Improved taste could boost low-alcohol wine sales
CONCERNS about the quality of low-alcohol wines must be addressed if the category is to attract more consumers.
That’s the message from the Wine and Spirit Trade Association (WSTA), whose research claims consumers are not satisfied with the quality of lower ABV wines.
More than half of the red wine drinkers (55%) and consumers of white wine (51%) polled said they had concerns about the taste of wines with a lower alcohol content, according to the WSTA, which represents more than 340 wine businesses in the UK.
Wine drinkers also expressed concerns over the quality of low-alcohol wines, with 41% of red wine drinkers and 36% of those who drink white wine reckoning lower ABV wines were of a lesser quality than standard wines.
The survey of 1693 adult drinkers also found more than a third of red (39%) and white (34%) wine drinkers would be encouraged to buy low-alcohol wine if they could be satisfied that the product was the same quality as standard-strength wine. Almost a third (32%) of red wine drinkers and 28% of those who drink white wine said they would consider buying lower ABV wine if they had the chance to taste the product before buying it.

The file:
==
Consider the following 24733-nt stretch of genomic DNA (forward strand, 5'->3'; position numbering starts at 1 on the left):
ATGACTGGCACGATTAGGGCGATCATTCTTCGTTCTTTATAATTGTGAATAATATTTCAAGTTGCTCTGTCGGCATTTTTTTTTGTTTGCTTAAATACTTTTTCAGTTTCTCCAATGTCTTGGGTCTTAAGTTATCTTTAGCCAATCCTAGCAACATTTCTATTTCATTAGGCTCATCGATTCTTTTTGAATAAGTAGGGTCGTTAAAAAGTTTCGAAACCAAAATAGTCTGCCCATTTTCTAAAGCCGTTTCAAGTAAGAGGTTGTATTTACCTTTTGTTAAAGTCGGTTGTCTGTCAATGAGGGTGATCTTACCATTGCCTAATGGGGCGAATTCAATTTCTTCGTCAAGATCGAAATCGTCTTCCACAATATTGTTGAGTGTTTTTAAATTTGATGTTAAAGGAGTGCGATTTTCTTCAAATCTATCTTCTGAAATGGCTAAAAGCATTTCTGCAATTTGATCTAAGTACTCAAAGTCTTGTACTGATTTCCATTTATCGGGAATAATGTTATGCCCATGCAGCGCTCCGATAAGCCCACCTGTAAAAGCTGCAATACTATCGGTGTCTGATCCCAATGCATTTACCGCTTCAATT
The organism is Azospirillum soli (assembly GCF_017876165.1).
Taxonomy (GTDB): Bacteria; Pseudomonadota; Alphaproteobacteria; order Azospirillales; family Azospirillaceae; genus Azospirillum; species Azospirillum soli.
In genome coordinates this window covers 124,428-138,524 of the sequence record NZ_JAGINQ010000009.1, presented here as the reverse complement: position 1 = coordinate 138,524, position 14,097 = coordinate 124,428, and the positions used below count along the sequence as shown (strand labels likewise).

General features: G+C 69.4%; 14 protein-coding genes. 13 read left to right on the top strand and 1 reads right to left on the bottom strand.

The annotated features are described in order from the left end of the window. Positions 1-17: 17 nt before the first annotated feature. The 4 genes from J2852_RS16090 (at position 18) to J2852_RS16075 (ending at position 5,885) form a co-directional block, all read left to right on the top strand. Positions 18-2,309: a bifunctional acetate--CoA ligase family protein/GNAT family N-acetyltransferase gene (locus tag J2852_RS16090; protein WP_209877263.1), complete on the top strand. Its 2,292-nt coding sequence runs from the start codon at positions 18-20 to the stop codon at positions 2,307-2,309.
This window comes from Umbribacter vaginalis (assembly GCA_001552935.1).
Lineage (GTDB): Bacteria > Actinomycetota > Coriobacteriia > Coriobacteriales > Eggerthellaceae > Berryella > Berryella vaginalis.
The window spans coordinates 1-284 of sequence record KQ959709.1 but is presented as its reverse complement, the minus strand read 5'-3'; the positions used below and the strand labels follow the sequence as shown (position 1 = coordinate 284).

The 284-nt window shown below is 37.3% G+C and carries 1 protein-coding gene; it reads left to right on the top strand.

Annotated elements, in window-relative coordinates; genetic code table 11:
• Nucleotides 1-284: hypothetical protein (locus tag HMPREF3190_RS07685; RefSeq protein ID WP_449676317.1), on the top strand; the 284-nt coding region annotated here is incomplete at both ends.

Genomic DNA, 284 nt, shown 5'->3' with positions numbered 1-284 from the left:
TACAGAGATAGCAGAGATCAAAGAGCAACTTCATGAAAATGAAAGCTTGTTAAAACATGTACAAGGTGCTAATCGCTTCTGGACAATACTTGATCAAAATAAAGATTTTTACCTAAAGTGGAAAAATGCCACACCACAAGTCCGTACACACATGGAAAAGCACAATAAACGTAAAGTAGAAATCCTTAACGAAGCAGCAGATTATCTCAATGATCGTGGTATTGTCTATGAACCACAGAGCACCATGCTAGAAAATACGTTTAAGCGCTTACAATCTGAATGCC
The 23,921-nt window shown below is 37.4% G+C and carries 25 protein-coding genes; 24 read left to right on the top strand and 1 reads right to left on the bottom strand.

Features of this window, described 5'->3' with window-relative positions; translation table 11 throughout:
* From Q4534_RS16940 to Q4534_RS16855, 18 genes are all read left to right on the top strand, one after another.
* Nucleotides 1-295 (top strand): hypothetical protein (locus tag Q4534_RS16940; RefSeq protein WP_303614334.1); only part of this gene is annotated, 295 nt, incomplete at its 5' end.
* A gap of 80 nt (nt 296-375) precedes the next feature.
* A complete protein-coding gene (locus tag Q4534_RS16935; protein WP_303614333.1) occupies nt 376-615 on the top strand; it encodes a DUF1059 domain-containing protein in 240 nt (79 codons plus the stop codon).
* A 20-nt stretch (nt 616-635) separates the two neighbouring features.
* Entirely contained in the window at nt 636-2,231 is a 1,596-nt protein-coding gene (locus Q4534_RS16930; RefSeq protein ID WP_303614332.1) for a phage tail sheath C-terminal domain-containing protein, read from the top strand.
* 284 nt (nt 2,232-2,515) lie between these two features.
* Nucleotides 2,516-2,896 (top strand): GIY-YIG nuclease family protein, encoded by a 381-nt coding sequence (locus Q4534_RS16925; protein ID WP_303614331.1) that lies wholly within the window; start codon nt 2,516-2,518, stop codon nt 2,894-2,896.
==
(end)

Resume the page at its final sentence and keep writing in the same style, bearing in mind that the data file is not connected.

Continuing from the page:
Price was also a factor, with 12% of red wine drinkers, 16% of white wine drinkers and 22% of rosé drinkers saying they would be more likely to buy low-alcohol wines if they were between 11% and 20% cheaper than standard wines.
“These figures will be of interest to both the wine trade and to policy makers who are looking at ways of encouraging a wider range of lower alcohol products,” said Jeremy Beadles, chief executive of the WSTA.
“While there’s plenty of evidence to suggest consumers are interested in lower alcohol drinks, these findings suggest there’s work to do to convince drinkers about the taste and quality of products coming onto the market.”